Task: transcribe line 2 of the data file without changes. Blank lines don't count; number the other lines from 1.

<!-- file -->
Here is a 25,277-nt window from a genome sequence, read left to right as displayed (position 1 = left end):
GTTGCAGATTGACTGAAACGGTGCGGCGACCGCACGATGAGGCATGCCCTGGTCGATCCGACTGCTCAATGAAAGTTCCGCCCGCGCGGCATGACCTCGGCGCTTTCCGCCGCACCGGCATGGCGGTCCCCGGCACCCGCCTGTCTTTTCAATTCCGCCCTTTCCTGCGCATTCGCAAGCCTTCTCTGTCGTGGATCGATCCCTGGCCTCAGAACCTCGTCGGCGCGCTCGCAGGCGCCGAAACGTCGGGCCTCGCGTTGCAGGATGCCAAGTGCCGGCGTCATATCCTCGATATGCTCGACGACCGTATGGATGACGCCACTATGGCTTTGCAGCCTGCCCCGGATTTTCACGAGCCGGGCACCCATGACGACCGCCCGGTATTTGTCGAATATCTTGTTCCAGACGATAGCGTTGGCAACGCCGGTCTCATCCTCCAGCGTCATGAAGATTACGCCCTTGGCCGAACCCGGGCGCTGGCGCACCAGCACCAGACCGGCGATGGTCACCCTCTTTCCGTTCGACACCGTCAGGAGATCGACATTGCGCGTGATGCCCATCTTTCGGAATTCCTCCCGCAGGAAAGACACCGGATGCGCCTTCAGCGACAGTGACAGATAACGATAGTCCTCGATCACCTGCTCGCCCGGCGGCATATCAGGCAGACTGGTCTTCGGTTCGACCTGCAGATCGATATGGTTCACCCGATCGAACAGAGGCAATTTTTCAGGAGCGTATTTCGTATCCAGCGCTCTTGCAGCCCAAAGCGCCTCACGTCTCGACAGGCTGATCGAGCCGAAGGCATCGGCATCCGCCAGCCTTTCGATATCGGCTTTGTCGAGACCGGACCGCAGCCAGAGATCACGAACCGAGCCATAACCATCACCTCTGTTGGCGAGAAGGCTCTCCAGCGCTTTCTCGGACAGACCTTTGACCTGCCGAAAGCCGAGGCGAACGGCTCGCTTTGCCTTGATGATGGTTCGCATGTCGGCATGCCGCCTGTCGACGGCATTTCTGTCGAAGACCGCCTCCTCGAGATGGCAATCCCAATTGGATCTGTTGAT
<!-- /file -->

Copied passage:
GTTGCAGATTGACTGAAACGGTGCGGCGACCGCACGATGAGGCATGCCCTGGTCGATCCGACTGCTCAATGAAAGTTCCGCCCGCGCGGCATGACCTCGGCGCTTTCCGCCGCACCGGCATGGCGGTCCCCGGCACCCGCCTGTCTTTTCAATTCCGCCCTTTCCTGCGCATTCGCAAGCCTTCTCTGTCGTGGATCGATCCCTGGCCTCAGAACCTCGTCGGCGCGCTCGCAGGCGCCGAAACGTCGGGCCTCGCGTTGCAGGATGCCAAGTGCCGGCGTCATATCCTCGATATGCTCGACGACCGTATGGATGACGCCACTATGGCTTTGCAGCCTGCCCCGGATTTTCACGAGCCGGGCACCCATGACGACCGCCCGGTATTTGTCGAATATCTTGTTCCAGACGATAGCGTTGGCAACGCCGGTCTCATCCTCCAGCGTCATGAAGATTACGCCCTTGGCCGAACCCGGGCGCTGGCGCACCAGCACCAGACCGGCGATGGTCACCCTCTTTCCGTTCGACACCGTCAGGAGATCGACATTGCGCGTGATGCCCATCTTTCGGAATTCCTCCCGCAGGAAAGACACCGGATGCGCCTTCAGCGACAGTGACAGATAACGATAGTCCTCGATCACCTGCTCGCCCGGCGGCATATCAGGCAGACTGGTCTTCGGTTCGACCTGCAGATCGATATGGTTCACCCGATCGAACAGAGGCAATTTTTCAGGAGCGTATTTCGTATCCAGCGCTCTTGCAGCCCAAAGCGCCTCACGTCTCGACAGGCTGATCGAGCCGAAGGCATCGGCATCCGCCAGCCTTTCGATATCGGCTTTGTCGAGACCGGACCGCAGCCAGAGATCACGAACCGAGCCATAACCATCACCTCTGTTGGCGAGAAGGCTCTCCAGCGCTTTCTCGGACAGACCTTTGACCTGCCGAAAGCCGAGGCGAACGGCTCGCTTTGCCTTGATGATGGTTCGCATGTCGGCATGCCGCCTGTCGACGGCATTTCTGTCGAAGACCGCCTCCTCGAGATGGCAATCCCAATTGGATCTGTTGAT